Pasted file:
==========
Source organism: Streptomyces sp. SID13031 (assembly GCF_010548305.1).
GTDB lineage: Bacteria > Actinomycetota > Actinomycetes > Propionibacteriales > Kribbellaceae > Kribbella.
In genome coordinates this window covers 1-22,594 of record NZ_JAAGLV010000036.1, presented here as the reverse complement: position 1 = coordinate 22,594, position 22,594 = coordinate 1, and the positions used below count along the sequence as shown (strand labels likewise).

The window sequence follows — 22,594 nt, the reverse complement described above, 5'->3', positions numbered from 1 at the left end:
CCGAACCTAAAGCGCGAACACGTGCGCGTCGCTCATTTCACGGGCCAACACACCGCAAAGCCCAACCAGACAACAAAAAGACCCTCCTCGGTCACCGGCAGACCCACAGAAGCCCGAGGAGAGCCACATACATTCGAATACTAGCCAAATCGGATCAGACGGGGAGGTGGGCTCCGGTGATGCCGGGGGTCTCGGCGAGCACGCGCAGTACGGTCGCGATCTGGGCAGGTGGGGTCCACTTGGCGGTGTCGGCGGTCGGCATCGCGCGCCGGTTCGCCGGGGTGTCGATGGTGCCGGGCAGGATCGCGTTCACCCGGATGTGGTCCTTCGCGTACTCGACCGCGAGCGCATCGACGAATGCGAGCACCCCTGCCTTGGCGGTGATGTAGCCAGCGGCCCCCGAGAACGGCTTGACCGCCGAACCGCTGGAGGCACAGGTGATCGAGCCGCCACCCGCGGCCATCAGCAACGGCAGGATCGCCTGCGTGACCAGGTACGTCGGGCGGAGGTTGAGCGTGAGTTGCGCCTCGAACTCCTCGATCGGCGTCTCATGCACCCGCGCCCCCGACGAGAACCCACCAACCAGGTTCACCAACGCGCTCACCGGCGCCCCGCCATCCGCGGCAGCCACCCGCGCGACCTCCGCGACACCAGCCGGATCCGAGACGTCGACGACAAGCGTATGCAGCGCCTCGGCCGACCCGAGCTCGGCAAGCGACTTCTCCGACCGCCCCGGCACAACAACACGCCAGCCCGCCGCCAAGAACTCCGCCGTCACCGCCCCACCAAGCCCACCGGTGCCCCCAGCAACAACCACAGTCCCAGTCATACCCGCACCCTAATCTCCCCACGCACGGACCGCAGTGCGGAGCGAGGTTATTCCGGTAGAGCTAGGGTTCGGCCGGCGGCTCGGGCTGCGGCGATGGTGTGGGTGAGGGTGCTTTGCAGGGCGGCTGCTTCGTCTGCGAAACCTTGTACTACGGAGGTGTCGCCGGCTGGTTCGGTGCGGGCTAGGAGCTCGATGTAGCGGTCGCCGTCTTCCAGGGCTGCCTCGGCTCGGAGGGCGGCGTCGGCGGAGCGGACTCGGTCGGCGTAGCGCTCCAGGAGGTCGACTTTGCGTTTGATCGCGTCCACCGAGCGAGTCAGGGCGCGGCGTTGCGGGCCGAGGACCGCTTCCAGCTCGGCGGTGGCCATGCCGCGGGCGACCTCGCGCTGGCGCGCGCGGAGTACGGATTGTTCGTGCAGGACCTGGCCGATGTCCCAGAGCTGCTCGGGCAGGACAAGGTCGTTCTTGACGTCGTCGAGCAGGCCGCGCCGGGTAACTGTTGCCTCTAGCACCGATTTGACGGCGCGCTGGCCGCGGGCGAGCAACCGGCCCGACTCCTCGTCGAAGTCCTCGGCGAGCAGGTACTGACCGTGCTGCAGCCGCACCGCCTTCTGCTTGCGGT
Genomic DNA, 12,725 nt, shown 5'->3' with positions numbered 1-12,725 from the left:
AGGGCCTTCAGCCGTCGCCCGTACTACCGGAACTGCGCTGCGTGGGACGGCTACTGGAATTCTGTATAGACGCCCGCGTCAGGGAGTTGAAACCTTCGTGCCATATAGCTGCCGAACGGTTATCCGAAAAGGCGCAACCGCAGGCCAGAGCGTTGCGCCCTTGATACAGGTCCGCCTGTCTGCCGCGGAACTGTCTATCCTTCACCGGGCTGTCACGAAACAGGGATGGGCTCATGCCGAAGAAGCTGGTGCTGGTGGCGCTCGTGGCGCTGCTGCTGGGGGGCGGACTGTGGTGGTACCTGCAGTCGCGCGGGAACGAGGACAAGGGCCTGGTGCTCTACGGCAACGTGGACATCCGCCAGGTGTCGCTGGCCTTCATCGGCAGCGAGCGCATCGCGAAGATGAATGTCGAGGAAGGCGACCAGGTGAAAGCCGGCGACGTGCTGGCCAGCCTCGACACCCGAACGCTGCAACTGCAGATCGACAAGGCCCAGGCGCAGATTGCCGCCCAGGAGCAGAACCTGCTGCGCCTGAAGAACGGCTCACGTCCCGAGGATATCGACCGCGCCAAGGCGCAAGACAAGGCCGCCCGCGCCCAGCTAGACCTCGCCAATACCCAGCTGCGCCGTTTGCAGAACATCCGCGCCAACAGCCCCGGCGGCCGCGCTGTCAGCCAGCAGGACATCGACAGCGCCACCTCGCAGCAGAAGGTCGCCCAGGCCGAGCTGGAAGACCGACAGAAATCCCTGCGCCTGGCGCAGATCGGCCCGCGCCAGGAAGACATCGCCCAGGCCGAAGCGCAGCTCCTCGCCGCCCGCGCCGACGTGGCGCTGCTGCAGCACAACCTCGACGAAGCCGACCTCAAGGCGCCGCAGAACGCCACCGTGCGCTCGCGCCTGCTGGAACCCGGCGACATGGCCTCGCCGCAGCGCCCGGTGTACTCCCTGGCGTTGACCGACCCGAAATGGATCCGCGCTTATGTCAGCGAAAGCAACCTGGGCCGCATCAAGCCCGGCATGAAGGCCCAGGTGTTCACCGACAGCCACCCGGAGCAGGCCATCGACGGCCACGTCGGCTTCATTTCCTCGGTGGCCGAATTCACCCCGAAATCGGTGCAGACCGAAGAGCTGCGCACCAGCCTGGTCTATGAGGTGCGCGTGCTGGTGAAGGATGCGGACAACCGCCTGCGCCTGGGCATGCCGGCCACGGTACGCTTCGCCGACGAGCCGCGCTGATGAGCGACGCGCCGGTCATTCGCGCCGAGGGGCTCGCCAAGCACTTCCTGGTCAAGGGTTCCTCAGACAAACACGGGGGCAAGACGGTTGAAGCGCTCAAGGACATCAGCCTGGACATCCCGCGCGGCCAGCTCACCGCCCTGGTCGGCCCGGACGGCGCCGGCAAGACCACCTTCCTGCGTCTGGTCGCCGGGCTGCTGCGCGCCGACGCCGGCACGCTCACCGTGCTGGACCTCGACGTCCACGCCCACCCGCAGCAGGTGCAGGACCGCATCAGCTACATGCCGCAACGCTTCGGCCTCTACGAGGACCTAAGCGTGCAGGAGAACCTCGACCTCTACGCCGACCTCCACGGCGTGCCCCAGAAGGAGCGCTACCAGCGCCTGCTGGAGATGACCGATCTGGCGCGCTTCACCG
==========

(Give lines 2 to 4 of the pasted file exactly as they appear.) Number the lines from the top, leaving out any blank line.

GTDB lineage: Bacteria > Actinomycetota > Actinomycetes > Propionibacteriales > Kribbellaceae > Kribbella.
In genome coordinates this window covers 1-22,594 of record NZ_JAAGLV010000036.1, presented here as the reverse complement: position 1 = coordinate 22,594, position 22,594 = coordinate 1, and the positions used below count along the sequence as shown (strand labels likewise).

The window sequence follows — 22,594 nt, the reverse complement described above, 5'->3', positions numbered from 1 at the left end: